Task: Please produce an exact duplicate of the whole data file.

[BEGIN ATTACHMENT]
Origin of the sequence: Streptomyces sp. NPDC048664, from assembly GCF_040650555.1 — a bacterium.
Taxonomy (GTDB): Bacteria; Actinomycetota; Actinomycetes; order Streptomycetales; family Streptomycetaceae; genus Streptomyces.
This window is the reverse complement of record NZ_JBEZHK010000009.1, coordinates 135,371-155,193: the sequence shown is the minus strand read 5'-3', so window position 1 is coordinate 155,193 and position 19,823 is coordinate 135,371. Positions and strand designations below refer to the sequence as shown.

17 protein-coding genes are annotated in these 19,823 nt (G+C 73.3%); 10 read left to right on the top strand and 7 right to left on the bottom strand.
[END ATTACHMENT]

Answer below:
Origin of the sequence: Streptomyces sp. NPDC048664, from assembly GCF_040650555.1 — a bacterium.
Taxonomy (GTDB): Bacteria; Actinomycetota; Actinomycetes; order Streptomycetales; family Streptomycetaceae; genus Streptomyces.
This window is the reverse complement of record NZ_JBEZHK010000009.1, coordinates 135,371-155,193: the sequence shown is the minus strand read 5'-3', so window position 1 is coordinate 155,193 and position 19,823 is coordinate 135,371. Positions and strand designations below refer to the sequence as shown.

17 protein-coding genes are annotated in these 19,823 nt (G+C 73.3%); 10 read left to right on the top strand and 7 right to left on the bottom strand.